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If you do not have L brackets on each of your cameras, the PCL-1 is very useful when shooting verticals. Level the horizon by tilting the camera over and then use the panning clamp to set your desired pitch (fore/aft) angle. Even if you do have L plates on all of your cameras and level horizons are important to you I also find  the panning clamp useful for making compositional/framing horizontal adjustments.

While in general I much prefer screw driven clamps , mostly because they allow me to use plates, rails and bars that are not made by RRS (RRS uses a millimeter wider "dovetail" foot than the Arca-Swiss standard that virtually everyone else uses) as well as knowing that once it is tight it has to be worked at to loosen,  keep in mind that RRS just announced the PC-LR:http://reallyrightstuff.com/ProductDesc.aspx?code=PC-LR&type=0&eq=&utm_source=June+19%2C+2013+Newsletter&utm_campaign=May+23%2C+2013+Newsletter&utm_medium=email

which is supposed to be stronger...I had enough ongoing problems with the PCL-1 used as a pitch angle clamp that I upgraded the upright portion of my panoramic set up to the PG-02VA. RRS acknowledges that the PCL-1 does not do well as a pitch angle clamp.

...and work with virtually all Arca-Swiss compatible dovetail rail plates except Novoflex and Arca's significantly smaller, skinnier  and lighter SlideFix system.



« Last Edit: July 01, 2013, 04:58:07 PM by Ellis Vener » Logged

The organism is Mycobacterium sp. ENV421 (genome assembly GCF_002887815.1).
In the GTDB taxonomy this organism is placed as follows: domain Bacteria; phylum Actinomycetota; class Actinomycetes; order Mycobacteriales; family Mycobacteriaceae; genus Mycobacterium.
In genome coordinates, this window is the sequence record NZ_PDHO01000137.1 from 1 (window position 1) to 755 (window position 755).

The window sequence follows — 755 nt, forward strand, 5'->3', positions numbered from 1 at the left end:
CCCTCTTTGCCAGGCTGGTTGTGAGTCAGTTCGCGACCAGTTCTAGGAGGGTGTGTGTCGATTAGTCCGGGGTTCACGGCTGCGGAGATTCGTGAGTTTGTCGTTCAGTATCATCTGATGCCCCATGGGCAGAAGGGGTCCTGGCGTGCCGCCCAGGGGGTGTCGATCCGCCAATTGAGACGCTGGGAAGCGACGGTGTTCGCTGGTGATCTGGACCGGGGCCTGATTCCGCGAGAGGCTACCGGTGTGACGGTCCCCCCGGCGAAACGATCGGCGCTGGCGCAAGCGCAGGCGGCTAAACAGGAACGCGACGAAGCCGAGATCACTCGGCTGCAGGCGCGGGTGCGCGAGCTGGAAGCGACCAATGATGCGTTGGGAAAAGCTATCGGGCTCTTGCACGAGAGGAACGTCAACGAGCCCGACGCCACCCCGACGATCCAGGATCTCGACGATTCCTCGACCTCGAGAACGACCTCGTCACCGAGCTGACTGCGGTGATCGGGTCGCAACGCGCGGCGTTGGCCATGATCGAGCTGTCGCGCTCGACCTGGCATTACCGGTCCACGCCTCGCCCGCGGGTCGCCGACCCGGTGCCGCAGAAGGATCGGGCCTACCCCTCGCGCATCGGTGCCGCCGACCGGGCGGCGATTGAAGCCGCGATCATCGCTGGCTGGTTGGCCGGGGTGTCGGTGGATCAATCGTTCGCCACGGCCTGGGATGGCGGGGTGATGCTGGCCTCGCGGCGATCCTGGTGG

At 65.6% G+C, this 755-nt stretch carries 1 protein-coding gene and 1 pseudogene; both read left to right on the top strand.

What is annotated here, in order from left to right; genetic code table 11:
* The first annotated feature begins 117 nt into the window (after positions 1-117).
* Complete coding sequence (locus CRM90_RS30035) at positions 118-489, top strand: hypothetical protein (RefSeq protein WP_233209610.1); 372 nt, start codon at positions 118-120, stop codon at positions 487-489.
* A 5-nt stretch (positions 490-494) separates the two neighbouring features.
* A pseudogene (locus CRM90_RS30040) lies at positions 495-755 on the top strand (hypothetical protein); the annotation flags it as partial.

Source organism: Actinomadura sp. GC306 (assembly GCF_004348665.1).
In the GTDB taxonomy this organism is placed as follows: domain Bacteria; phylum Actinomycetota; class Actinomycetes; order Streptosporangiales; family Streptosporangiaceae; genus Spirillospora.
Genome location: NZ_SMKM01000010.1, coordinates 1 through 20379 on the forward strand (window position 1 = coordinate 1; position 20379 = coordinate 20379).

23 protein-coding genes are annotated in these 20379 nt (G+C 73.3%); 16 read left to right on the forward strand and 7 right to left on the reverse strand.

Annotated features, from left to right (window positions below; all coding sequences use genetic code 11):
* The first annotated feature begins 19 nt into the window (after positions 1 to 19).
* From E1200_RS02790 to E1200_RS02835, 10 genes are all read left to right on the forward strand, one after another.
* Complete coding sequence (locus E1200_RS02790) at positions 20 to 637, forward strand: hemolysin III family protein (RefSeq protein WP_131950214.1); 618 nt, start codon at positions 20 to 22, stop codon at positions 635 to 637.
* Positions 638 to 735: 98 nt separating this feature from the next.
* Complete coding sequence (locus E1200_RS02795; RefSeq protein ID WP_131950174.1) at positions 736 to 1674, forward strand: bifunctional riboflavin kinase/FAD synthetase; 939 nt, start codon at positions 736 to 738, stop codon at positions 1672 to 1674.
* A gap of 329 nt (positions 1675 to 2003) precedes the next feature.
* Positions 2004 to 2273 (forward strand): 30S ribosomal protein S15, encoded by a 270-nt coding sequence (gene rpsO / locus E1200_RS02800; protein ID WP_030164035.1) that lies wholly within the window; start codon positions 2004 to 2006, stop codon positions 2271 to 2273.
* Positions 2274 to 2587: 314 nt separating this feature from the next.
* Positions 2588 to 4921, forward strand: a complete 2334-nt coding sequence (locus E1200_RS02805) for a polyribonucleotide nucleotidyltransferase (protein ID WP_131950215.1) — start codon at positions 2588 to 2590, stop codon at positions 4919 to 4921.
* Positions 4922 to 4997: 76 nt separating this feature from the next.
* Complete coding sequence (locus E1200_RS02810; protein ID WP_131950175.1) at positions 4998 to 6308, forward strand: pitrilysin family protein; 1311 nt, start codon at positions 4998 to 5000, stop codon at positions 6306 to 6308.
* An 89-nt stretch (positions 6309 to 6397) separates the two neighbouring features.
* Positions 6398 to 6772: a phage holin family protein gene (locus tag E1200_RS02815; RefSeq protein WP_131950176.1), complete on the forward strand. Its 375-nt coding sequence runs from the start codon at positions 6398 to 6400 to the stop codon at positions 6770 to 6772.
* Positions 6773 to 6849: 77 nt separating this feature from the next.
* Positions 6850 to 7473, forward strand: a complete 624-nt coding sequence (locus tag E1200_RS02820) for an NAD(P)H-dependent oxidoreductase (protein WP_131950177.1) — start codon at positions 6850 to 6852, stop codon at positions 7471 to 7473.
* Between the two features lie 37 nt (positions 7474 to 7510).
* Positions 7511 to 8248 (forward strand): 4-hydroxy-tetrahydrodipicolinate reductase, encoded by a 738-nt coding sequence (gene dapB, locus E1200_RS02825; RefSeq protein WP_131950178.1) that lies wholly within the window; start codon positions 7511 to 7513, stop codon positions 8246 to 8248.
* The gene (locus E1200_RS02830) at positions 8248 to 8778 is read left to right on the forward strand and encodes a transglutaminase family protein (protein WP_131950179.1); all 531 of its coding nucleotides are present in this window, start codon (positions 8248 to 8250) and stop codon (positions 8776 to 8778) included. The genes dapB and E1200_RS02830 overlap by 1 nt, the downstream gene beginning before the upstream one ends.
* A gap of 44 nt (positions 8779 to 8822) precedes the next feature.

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Jim Kasson
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« Reply #12 on: July 01, 2013, 10:14:19 AM »
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Here's another vote for the lever clamp, if your plates are compatible. I have noticed that with some telephotos where the plate is on the lens, with some bodies, the lever can't swing through its arc without hitting the body. The solution is to flip the clamp around so that the lever is on the other side.

Jim
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Scott O.
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« Reply #13 on: July 03, 2013, 10:46:30 AM »
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I add my positive thoughts about the BH-55 with the lever clamp. I have the clamps on several different pieces of equipment and have used them for years without any issue. As you have discovered, RRS products are not available anywhere except their offices in San Luis Obispo, CA or mail order/on-line. Just a small inconvenience, but their products are all expensive and worth every penny!
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francois
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« Reply #14 on: July 04, 2013, 05:37:19 AM »
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As you have discovered, RRS products are not available anywhere except their offices in San Luis Obispo, CA or mail order/on-line. Just a small inconvenience, but their products are all expensive and worth every penny!